Based on an interview by Oscar Osindo, Associate Director, IWM
For many, the opportunity to explore a culture different from their own means a two-week summer vacation spent eating local food, exploring tourist attractions and moving from one Airbnb to another. For Flavie Palin Claver, professor at Adventist University Zurcher, Madagascar, it meant a lot of studying in preparation to serve abroad as a missionary.
“I believe that if you want to work in a country, you have to learn about the culture and the language,” she asserts. Flavie started studying the Malagasy language before leaving her home country of Martinique to teach nursing at the university in Madagascar. “Malagasy is very different from my native French and is not easy for outsiders. But I was determined to at least try!”
Though the national languages of Madagascar are Malagasy and French, many students arrive at the university unable to speak French. This is because throughout primary and secondary school, students are taught in Malagasy.
“People mistakenly believe that because in Madagascar they speak French that teaching them should be no problem for me, as I am fluent,” Flavie says. “This is not the case!”
The university teaches in only French and English, which poses an obvious problem when students speak neither. So she created a course for her first-year students to learn French.
“They learn so quickly!” she exudes with pride. “After only three months, they can understand and speak the language. And by the time they graduate, they can speak three: French, English, and Malagasy.”
Language was only one part of Professor Flavie’s challenge in adjusting to her new community; she also had to adapt to a new culture.
“I come from a country that is very independent in culture,” she explains. “In Madagascar, the culture is very group-centric, very community and family oriented, and individually I found they could be quite shy.”
To overcome this, Flavie greeted people cheerfully when she met them on the sidewalk and would stop to talk with them if they were willing. As they got to know each other, Flavie found that she had been accepted by many in the community, and once she was accepted, it was much easier to begin working together.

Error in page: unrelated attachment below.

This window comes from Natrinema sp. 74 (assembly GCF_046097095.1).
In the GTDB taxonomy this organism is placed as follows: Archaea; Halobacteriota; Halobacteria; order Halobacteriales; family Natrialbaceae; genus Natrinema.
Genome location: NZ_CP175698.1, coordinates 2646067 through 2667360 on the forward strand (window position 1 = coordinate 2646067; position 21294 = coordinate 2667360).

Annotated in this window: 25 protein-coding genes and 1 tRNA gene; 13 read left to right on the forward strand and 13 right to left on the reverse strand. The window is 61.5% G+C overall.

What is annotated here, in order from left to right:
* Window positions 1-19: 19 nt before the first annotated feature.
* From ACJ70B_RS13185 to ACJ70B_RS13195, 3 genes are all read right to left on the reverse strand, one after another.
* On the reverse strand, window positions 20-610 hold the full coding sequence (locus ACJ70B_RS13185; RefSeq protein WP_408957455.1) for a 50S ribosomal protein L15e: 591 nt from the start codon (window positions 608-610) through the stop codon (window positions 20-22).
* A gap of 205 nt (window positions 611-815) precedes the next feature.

Her Plan of Action
One of her first tasks was to overhaul the curriculum for her program. So she created a training book and began meeting with students outside of class to answer questions and get to know them. Understanding that in the Malagasy culture, like so many around the world, people enjoy eating, Flavie invited her students to dine with her as well.
“While this sounds wonderful, it did cause a little bit of a cultural misunderstanding,” she says with a laugh. “Because I had offered to help my students with their coursework, as professors do, the students, due to their cultural background of being community-centric, naturally assumed I would help anyone who needed it. So they brought their whole family to my house to consult on various problems!”
That wasn’t all, Flavie says, laughing still: “They came at 5:00 in the morning!”
Though it is amusing in hindsight, it was surprising at the time, and she had to explain that she couldn’t solve all problems and help her students’ families understand university culture, while learning more about theirs in the process.
Going the Extra Mile
Many missionaries experience difficulties in their work, but 2020 posed unique challenges around the world. Madagascar did not escape the new reality brought about by COVID-19, and the pandemic created problems for Flavie and her students too.
“When they closed the university, I insisted we continue teaching online, and the director agreed,” she recalls. “But this was new to everyone, and we all had to learn new skills in order to make it happen.”
Additionally, some students did not live in the city but rather out in rural villages, where there was no internet. Doing coursework via Facebook, Skype, and other technological methods was just not going to work.